By Annick Dournes & Frédéric de Poligny
Every age has its pleasures and one of my childhood’s bests undoubtedly is the Brioche Vendéenne. This light and fluffy brioche has been my number one delight for years, linked with happy memories of sunny holidays on the long sandy beaches of the French Atlantic coast. Actually it has so many lovers that the iconic culinary speciality of Vendée aims to be declared part of the Intangible Heritage List of the UNESCO in 2021.
Such as the Neapolitan pizza, the Croatian gingerbread or the Belgian beer that have recently been listed by UNESCO, the Brioche Vendéenne is the fruit of a long tradition and precious savoir-faire. Traditionally served at Easter time it was then called “paquaude”. Later it became the local wedding cake. The bride’s godmother and godfather offered a big brioche (up to 10 kilos) and all the guests did the “dance of the brioche” circling around it. This tradition still is quite vivid in Vendée. When tourists started coming to Vendée in the 19th century this festive cake became more and more popular and local bakers took advantage of this growing success, baking it all year long.
The Brioche Vendéenne already has a Protected Geographical Indication. It means that it has a limited area of production and a demanding making process. This label guarantees that the brioche is only made with local quality products. Milk, butter, eggs, flour and even salt are locally sourced. Only one “exotic” ingredient such as vanilla, orange-flower water or rum can be used in addition to these simple basic ingredients. To make it totally local some bakers use Cognac instead of rum.
Whether handcrafted by master bakers or made in industrial bakeries the PGI imposes strict rules ensuring the quality of each brioche bearing the name “Brioche Vendéenne”. The dough goes through two different slow fermentations, one with leaven and a second one with baker’s yeast. This double fermentation gives the brioche a unique flavour, an unmistakable lightness as well as an optimum preserving. The dough rises for 5 to 24 hours and if you wish to make your own brioche the best way is to leave it to rest overnight. Next the dough is braided with two or three strands and placed in a cake tin that can be round, oval but mostly rectangular. It comes out of the oven nicely glazed, ready to fulfil all gourmets!
Since going to Vendée is not possible at the moment and since, willingly or not, the new lockdown leave us idle once again, you may feel like baking your own “brioche Vendéenne” at home. The making process is quite different from what you are used to but the final result is so rewarding! All it takes is patience, time and good quality ingredients.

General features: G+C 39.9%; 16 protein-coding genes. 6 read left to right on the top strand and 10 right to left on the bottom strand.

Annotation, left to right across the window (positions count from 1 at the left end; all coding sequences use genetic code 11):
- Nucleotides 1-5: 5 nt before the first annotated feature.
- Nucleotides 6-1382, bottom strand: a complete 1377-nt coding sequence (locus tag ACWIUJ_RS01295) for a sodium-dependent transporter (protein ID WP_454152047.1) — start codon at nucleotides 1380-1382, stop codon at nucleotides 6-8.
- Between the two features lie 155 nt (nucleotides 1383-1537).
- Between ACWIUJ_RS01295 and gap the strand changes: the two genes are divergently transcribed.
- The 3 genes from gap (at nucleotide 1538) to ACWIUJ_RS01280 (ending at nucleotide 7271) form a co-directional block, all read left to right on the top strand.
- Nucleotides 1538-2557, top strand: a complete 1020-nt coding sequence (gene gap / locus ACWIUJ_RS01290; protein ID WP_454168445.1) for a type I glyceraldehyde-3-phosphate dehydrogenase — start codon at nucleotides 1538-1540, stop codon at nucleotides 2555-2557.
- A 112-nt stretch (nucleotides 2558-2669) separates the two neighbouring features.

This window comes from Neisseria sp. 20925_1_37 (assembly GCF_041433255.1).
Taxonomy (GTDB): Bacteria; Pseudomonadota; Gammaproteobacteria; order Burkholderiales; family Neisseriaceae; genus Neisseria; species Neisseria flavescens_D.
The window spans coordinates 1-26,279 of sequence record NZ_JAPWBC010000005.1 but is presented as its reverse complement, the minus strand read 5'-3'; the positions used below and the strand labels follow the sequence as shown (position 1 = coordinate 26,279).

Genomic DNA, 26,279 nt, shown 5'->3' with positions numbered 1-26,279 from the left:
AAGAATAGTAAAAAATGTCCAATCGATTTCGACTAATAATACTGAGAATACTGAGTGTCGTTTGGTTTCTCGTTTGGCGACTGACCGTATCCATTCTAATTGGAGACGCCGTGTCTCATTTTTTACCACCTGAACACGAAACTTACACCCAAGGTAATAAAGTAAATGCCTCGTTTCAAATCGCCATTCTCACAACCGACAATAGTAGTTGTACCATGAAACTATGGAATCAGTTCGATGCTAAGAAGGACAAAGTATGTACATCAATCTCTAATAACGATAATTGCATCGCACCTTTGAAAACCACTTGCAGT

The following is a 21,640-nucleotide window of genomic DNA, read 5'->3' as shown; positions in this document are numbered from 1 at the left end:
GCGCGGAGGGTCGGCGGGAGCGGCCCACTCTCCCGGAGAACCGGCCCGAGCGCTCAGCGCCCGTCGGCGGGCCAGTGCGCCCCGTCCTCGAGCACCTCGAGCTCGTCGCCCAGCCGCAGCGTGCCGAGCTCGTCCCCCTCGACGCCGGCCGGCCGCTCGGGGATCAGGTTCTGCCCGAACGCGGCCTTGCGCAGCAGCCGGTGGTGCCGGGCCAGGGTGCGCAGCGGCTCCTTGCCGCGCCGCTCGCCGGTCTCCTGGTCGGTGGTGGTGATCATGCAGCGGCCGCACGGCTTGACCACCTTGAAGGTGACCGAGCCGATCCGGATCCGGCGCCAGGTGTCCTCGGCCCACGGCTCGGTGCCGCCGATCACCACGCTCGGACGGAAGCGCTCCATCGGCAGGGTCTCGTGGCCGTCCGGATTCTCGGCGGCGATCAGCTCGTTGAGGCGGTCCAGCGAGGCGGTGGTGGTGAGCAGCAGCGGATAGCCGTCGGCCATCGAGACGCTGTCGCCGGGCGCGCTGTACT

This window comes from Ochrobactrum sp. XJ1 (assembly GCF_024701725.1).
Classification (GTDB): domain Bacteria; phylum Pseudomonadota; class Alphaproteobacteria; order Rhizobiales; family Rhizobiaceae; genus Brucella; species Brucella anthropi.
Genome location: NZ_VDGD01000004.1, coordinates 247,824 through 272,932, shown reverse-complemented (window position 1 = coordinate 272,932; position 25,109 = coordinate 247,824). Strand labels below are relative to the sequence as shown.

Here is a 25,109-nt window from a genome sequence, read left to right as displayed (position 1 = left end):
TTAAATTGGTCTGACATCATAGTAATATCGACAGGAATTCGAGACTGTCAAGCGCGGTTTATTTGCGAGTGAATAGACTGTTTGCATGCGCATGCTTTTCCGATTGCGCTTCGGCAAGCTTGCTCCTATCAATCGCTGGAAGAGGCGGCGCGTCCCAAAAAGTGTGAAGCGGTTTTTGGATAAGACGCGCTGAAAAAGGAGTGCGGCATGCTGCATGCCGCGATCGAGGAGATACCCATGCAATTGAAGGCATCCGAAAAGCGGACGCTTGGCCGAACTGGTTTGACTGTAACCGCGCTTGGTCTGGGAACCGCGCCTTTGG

18 ounces flour
5 ounces sugar
5 ounces butter
3,5 fluid ounces milk
Active baker’s yeast (the same amount you would use for a big loaf of bread)
A pinch of salt and a drop of vanilla extract or rum or any flavour you like
Start preparing some leaven in early afternoon by mixing the cold milk with the baker’s yeast, then, add some flour until you get a soft and non-sticky dough. Leave it to rest for 2 to 3 hours. Don’t put salt into your leaven, it would kill the yeast!
You can then add the rest of the flour, the eggs and butter. Mix well before adding sugar and salt (adding sugar too early would “burn” the eggs). Once again leave the dough to rest for 2 to 3 hours.
The fermentation has begun and the dough should begin to rise. Knead the dough once again for 10 minutes and leave it to rise overnight (6 to 12 hours). It’s better to put a dump cloth over it to prevent dryness.
Knead the dough once again for 10 minutes, cut it into three pieces and roll them into three strands and loosely braid them before placing them in a rectangular cake tin. Leave it to rise once again for 2 to 3 hours under a dump cloth.
Preheat oven to 350°F (180°C) and bake your brioche for about 30 minutes. (Check cooking by stinking in a needle, which should come out warm and dry).
There you are! All your efforts are now rewarded as a delicious smell invades your kitchen attracting the whole family in. Congratulations!
Text ©Annick Dournes
Photos courtesy of « Les Marinières » et « Vendée Qualité »